Happy Halloween everyone!
Since entering Uni trying to stay active on Duffhood and YouTube has been a struggle. I was hoping to get more horror reviews done but of course I had other commitments.
I only reviewed 28 Days Later and Crimson Peak so I spent some time pondering on which film I’d do for the end of the season.
After some consideration I knew it would have to be one of my personal favourites. So, while it might not be a favourite for most people, I thought I’d cover Day of the Dead.
Popular opinion has labelled this film as the weakest of George A. Romero’s ‘Dead’ trilogy. Its not perfect but it certainly doesn’t deserve all the slander its received.
The war with the dead has been fought and lost. In an underground base a group of scientists and soldiers try to find a way to stop the dead walking. There’s an increasing tension within the group as Rhodes, a psychopathic military captain, abuses the scientists for not making progress.
One of the scientists, often referred to as ‘Frankenstein’, thinks he’s found a solution. Working with ‘Bub’, a tame zombie who shows some signs of humanity, he thinks the zombies can be taught to be civilised.
Rhodes however does not agree. This then leads to a cut-throat conflict between the scientists and soldiers which is suddenly disrupted when the dead swarm the complex.
Being the third in the trilogy Day makes a rather pessimistic conclusion. Accepting humanity’s mortality seems to be the main theme running through the three films.
The protagonist, Sarah, is trying everything to stop the dead rising at the beginning. By the end she’s given up and gotten away from the problem, she’s focused on spending the rest of her days happily.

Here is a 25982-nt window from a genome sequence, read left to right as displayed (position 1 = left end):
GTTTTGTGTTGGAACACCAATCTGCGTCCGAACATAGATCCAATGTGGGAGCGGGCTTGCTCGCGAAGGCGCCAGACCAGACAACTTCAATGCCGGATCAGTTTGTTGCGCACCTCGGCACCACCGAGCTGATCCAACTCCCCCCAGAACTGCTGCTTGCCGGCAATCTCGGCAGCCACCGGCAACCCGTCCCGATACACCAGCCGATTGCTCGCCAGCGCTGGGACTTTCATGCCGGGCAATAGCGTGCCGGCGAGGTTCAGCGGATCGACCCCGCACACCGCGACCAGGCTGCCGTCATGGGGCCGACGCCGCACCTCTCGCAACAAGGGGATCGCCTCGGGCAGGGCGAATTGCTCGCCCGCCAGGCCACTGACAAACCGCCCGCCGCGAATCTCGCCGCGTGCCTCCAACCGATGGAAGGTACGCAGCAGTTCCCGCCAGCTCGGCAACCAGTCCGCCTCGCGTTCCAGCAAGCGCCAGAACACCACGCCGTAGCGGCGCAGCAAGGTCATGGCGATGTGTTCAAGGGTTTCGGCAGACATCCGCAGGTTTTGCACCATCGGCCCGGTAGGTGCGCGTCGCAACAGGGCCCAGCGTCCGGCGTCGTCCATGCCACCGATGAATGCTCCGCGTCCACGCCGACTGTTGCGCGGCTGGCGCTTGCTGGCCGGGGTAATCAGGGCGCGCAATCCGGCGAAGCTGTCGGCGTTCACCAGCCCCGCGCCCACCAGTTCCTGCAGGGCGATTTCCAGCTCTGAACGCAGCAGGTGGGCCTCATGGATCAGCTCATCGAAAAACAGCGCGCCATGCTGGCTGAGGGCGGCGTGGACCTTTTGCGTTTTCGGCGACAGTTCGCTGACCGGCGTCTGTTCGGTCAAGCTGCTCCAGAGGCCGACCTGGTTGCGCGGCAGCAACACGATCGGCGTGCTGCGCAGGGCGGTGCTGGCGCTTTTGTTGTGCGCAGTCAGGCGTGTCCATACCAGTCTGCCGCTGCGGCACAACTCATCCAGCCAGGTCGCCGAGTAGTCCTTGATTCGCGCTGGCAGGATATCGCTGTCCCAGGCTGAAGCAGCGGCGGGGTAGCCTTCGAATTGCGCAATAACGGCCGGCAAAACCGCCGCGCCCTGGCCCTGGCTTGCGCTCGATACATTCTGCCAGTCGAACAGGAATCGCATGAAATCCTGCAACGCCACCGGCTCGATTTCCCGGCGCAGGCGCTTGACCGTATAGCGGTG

Thematically, Day says we will face certain death and the worst thing to do is try to stop it.
Structurally the film moves at a pretty good pace. Most of it consists of dialogue scenes and while there’re a few lines that could’ve been cut and I can understand why some people might’ve been a little bored watching this, its still compelling and intense.
The characters are a bit generic. Rhodes and the soldiers are enjoyably vicious and silly, some of the other characters however are rather stereotypical.
John for example, despite his charming personality and memorable lines, is a stereotypical Jamaican.
One of Day’s significant strengths is its depiction of a women, a quality that Night of the Living Dead and Dawn of the Dead was lacking.
Of course the film isn’t a feminist masterpiece but unlike Barbara and Francine, Sarah isn’t a brainless scream queen. She comes across as a very capable individual trying to solve a serious problem in an intense environment.
One last thing I have to mention is the zombies and gore. If you think the film’s boring I urge you to watch till the end. I won’t go into any details but it has one of the goriest, most intense climaxes in zombie cinema.
Despite its flaws in characterisation and pace, Day of the Dead is a great conclusion to a fine horror trilogy and is unjustifiably underrated.
Day of the Dead earns an outstanding 8 out of 10.